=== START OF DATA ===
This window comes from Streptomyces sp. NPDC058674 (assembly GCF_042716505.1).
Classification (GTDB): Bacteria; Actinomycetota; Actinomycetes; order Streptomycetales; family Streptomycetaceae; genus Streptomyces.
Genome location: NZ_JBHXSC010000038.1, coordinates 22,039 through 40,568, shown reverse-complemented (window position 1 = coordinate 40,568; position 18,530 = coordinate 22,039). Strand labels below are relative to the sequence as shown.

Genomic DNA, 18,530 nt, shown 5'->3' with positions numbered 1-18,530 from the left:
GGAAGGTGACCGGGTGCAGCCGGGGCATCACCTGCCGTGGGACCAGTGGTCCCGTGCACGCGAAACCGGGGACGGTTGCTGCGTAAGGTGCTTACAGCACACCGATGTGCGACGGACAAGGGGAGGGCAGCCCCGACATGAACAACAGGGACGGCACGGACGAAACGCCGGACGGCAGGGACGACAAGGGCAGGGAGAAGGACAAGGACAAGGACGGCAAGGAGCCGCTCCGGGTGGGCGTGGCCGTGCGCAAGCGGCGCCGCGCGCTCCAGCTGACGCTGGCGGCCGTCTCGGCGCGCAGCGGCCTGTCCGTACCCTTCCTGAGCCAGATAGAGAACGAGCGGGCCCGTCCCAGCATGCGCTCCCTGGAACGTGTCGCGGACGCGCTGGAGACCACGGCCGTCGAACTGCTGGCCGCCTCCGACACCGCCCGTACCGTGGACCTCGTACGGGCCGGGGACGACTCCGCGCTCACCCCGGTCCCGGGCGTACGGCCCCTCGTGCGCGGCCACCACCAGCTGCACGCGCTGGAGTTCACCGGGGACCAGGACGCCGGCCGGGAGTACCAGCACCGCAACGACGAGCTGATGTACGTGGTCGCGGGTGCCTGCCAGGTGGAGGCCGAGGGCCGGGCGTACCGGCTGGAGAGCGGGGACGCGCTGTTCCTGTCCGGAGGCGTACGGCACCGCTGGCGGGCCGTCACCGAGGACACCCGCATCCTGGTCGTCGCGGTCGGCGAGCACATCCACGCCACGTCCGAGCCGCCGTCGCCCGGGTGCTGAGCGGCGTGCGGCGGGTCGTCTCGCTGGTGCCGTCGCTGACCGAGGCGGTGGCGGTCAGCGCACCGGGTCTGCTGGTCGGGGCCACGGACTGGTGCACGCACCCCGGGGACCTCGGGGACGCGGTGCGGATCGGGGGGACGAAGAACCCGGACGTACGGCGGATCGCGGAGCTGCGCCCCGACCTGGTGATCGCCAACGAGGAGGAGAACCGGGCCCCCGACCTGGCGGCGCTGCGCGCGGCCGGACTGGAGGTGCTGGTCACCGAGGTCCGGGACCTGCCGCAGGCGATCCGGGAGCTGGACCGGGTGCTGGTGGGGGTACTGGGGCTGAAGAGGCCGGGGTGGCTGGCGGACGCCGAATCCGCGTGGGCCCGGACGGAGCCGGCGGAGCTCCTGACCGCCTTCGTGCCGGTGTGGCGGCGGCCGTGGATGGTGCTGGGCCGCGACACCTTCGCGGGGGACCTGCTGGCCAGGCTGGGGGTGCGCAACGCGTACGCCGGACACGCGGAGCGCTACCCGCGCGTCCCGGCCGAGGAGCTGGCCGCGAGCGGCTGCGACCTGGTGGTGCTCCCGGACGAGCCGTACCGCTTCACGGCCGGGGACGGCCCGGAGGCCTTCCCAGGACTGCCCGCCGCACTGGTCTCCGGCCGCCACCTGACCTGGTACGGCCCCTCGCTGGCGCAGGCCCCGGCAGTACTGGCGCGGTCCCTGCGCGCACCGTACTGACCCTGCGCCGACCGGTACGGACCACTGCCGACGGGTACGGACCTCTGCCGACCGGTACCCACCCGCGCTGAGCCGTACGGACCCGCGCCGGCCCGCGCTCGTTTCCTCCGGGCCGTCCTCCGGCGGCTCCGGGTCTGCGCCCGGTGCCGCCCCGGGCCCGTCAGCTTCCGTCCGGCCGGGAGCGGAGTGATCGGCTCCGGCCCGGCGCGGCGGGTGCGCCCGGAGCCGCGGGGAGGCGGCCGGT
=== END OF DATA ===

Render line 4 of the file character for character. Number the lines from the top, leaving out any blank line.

Genomic DNA, 18,530 nt, shown 5'->3' with positions numbered 1-18,530 from the left: